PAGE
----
Revisiting decades of research, scholars find a theory of psychological strength emerges
Meghan Markle, the actress now world-famous as the Duchess of Sussex, was asked in 7th grade to fill out a census form and check one box for her race.
Forced to choose between the races of her Caucasian father and African American mother, Markle left the section blank. When her teacher told her to check Caucasian because “that’s how you look,” Markle refused, she later explained in a column for Elle magazine. “Not as an act of defiance, but rather a symptom of my confusion … I left my identity blank — a question mark, an absolute incomplete — much like how I felt.”
Were it to end there, Markle’s story would fit into the long history that portrays multiracial people as being troubled, both by those around them and from within.
Scores of academic papers have focused on multiracial people as neither this nor that, and have posited that this causes them to suffer psychological damage. “Theories of identity development propose that multiracial individuals need to integrate their multiple identities in order to develop a stable self.” That’s the take of one 2009 paper, paraphrased by the authors of a new review of research on the topic.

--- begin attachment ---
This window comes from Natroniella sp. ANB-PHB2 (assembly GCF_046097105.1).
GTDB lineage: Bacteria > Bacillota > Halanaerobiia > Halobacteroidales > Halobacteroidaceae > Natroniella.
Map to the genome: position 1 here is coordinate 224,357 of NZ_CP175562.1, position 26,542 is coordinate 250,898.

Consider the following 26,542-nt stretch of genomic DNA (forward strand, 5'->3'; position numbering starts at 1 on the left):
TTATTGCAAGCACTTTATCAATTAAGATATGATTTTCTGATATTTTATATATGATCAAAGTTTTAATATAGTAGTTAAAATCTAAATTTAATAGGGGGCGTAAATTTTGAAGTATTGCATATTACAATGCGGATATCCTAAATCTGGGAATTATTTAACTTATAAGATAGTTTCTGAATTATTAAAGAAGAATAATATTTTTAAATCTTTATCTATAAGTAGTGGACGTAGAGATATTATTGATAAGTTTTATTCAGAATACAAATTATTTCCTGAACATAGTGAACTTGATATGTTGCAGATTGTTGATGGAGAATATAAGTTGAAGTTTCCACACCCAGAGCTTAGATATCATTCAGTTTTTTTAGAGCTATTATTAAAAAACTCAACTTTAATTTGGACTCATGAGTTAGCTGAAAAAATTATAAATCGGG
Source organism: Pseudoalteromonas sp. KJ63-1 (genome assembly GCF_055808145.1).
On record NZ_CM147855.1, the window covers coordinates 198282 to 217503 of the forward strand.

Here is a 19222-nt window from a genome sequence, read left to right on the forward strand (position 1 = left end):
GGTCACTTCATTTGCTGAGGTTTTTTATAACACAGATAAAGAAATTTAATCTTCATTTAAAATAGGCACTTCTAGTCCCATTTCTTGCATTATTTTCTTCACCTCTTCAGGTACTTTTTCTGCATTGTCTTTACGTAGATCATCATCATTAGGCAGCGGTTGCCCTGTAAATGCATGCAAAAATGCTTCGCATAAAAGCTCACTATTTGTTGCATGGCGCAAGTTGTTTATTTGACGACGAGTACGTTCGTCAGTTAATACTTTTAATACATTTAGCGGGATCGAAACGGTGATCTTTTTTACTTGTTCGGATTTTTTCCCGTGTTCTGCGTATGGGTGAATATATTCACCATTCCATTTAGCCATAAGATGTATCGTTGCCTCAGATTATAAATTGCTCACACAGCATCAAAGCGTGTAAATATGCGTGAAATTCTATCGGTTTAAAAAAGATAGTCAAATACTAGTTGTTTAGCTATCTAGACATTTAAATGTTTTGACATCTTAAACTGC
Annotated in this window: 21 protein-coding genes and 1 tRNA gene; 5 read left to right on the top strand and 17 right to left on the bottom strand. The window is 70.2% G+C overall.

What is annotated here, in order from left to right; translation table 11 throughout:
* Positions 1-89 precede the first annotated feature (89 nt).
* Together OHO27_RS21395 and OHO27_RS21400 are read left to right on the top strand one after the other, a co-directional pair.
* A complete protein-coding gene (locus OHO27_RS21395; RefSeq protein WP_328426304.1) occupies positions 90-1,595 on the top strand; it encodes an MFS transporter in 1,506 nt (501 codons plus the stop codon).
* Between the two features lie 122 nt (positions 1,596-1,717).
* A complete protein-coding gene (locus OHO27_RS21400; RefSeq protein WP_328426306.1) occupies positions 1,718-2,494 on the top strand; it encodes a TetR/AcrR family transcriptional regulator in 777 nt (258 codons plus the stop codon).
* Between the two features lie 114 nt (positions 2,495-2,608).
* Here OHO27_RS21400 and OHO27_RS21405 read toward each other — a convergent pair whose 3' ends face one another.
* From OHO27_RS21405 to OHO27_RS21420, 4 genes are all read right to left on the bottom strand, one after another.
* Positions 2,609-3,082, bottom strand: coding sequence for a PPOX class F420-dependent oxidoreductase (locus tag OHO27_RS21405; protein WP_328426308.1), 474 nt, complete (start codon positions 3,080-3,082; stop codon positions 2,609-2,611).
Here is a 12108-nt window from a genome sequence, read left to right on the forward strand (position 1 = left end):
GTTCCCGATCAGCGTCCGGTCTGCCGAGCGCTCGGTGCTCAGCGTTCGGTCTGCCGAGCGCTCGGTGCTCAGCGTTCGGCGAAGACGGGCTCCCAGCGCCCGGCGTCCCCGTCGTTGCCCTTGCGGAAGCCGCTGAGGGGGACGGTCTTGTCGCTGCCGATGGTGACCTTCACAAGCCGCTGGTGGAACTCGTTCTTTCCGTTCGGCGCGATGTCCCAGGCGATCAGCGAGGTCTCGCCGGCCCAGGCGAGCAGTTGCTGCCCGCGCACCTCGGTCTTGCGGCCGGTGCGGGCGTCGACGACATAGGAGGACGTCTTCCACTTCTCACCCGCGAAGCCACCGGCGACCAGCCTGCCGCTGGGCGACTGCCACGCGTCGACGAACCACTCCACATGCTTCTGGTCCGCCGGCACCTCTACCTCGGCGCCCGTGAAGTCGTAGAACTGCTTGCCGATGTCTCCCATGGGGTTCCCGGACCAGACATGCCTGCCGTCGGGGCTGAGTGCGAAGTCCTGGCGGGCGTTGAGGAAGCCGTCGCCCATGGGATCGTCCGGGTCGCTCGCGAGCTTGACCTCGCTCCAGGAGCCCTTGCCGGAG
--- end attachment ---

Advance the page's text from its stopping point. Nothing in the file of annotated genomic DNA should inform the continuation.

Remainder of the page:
This thread of multiracial woe has continued even as being multiracial went from a relatively rare thing (1% of U.S. babies in 1970) to quite common (10% of babies in 2013), according to the Pew Research Center. In Hawaii, 44% of babies are multiracial, 20% in California are. Even in Vermont, the least multiracial state, 4% of babies are of two or more races, Pew found. That would be a lot of selves to be unstable.
But the authors of the research review, published in Social and Psychology Personality Compass, find reason to believe that multiracial people, though often the target of bias directed at those of a single racial minority, might possess notable and unusual powers of resilience: the ability to switch between racial identities to adapt to circumstances; and “reduced essentializing of race,” meaning, those who are multiracial might feel less defined by race than others do.